This fast-food restaurant in California is replacing workers for a robotic arm
Flippy! You got oil in the burgers again!
A fast-food joint in Pasadena, California has a robot operating the grill. CaliBurger has their robot employee, Flippy, grill patties, and he can grill up to 150 patties an hour! Flippy is much faster compared to human workers, and they also require a paycheck, lunch breaks, and bathroom breaks. Why are humans so high maintenance?!
Flippy is built out of a six-axis robotic arm that is bolted to the kitchen floor, and the machine works during the lunchtime shift at CaliBurger’s Pasadena location. Flippy receives orders through a digital ticket system, and a human places the number of burger patties that the order calls for monitors the patty throughout it’s grilling process and removes them when they are fully cooked. Flippy detects raw meat being placed on the grill with thermal and regular vision through cameras.
Flippy was designed by technicians at Miso Robotics. Even though Flippy still requires a human to operate him, the technology could be a threat to the 3.7 million Americans who are employed in the fast food industry. For example, around 80% of those employees in the manufacturing field lost their job and were replaced by new technology. Some experts are expecting that the use of robotics and new technology will continue to spread into other industries and fields.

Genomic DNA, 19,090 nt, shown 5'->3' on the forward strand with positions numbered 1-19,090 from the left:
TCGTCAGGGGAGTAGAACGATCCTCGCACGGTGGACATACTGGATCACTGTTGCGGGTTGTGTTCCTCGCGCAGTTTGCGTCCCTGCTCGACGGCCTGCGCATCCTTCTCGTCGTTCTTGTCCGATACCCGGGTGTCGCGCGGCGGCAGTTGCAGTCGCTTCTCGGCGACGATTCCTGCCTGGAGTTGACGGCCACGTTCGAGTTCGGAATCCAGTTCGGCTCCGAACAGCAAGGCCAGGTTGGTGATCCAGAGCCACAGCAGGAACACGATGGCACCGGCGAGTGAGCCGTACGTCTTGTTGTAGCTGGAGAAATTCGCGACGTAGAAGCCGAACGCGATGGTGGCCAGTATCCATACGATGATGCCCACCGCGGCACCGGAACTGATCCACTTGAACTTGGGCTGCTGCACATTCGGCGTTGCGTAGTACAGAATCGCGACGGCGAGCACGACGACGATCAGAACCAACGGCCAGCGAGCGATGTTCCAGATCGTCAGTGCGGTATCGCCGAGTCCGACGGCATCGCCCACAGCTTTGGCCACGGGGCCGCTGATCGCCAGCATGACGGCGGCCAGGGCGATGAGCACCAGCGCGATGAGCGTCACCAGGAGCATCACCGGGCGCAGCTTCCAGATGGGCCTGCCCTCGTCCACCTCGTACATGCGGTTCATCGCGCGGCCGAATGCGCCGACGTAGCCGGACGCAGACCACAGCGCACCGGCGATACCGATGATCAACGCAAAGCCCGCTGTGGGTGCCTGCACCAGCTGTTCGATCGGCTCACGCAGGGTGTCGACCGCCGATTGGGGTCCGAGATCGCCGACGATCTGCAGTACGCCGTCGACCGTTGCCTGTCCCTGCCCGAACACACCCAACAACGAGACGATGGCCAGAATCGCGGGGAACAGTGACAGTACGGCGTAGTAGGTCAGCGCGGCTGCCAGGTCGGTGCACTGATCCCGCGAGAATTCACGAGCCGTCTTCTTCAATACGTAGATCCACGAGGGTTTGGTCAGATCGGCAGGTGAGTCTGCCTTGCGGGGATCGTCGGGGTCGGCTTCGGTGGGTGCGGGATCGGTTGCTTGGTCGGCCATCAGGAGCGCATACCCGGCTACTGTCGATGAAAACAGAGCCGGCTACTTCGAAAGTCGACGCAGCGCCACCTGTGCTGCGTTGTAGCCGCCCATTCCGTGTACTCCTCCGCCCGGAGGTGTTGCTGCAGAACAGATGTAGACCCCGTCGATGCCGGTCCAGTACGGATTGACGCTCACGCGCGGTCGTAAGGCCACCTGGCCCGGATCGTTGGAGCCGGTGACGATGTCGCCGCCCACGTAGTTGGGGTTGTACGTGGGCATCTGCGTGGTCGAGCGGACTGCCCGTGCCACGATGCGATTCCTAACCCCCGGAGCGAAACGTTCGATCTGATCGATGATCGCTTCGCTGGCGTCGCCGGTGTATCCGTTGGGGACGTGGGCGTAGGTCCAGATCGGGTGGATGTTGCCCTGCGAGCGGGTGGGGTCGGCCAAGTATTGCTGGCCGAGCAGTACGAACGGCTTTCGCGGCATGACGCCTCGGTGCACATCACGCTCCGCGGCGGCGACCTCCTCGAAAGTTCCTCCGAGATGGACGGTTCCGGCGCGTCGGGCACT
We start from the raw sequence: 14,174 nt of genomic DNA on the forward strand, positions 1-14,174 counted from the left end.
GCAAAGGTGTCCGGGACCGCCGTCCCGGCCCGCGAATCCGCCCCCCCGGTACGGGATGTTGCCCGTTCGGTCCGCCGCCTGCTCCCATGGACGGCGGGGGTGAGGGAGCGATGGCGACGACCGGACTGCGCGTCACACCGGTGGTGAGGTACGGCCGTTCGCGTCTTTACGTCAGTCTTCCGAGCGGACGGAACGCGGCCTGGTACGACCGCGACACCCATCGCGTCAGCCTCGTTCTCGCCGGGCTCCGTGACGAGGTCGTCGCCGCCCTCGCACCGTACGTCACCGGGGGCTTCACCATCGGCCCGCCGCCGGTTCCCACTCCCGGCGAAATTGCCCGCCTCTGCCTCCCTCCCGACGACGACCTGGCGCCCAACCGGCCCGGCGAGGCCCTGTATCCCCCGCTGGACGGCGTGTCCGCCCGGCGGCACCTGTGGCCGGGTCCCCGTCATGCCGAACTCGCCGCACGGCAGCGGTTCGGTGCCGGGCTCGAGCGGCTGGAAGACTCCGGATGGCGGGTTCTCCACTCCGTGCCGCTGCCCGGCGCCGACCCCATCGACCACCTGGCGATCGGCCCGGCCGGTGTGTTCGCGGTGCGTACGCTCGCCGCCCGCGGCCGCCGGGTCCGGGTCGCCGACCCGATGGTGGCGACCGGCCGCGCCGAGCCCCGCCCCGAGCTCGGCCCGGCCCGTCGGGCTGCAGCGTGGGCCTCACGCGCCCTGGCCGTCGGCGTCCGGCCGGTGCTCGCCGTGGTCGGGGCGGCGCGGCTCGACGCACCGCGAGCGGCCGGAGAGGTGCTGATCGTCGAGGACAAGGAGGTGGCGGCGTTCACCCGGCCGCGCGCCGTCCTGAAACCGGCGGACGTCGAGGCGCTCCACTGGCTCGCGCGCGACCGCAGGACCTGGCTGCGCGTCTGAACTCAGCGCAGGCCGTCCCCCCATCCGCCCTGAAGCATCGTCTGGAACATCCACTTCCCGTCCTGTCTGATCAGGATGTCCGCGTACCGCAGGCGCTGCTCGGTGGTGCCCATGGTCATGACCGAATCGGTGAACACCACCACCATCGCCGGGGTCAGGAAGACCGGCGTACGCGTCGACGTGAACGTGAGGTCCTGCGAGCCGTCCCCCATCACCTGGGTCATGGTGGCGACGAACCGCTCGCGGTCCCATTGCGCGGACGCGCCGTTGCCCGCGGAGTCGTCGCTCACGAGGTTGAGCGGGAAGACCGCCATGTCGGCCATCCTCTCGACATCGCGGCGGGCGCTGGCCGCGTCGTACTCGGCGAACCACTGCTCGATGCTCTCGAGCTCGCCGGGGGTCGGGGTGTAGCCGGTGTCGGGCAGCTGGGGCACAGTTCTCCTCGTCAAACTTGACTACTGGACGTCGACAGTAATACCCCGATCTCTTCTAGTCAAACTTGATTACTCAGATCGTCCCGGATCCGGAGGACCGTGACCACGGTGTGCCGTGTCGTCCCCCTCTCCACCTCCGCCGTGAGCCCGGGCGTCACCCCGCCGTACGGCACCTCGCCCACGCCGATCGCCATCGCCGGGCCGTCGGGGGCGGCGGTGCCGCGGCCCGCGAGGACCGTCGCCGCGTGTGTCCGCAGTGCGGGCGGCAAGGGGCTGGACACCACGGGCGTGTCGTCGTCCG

David Zito, the CEO, and co-founder of Miso Robotics see this in a different light:
“Food is inherently social, so there will always be a place for people working in the restaurant industry — from creating the menu to interacting with customers to delivering food. This is why we developed Flippy. It will serve as an extra hand to assist kitchen staff, not replace them,” he told Business Insider.
A lot of fast food chains are looking to further productivity on the line, and are contemplating robotics as a solution. The San Fransisco vegetarian restaurant Eatsa automated orders and the pick-up process. You can also see some McDonalds and Panera locations with touch-pads instead of human cashiers.
KTLA reports that the Flippy has a beginning price tag of $60,000 to other fast-food companies within the next six months. Paying a minimum wage worker seems a lot easier and beneficial, but robots could cut down on time and order mistakes over time.
What do you think about the Flippy? Do you think that fast food restaurants could benefit off of these robots in the kitchen? Are robots invading the workforce a bad sign? Let us know!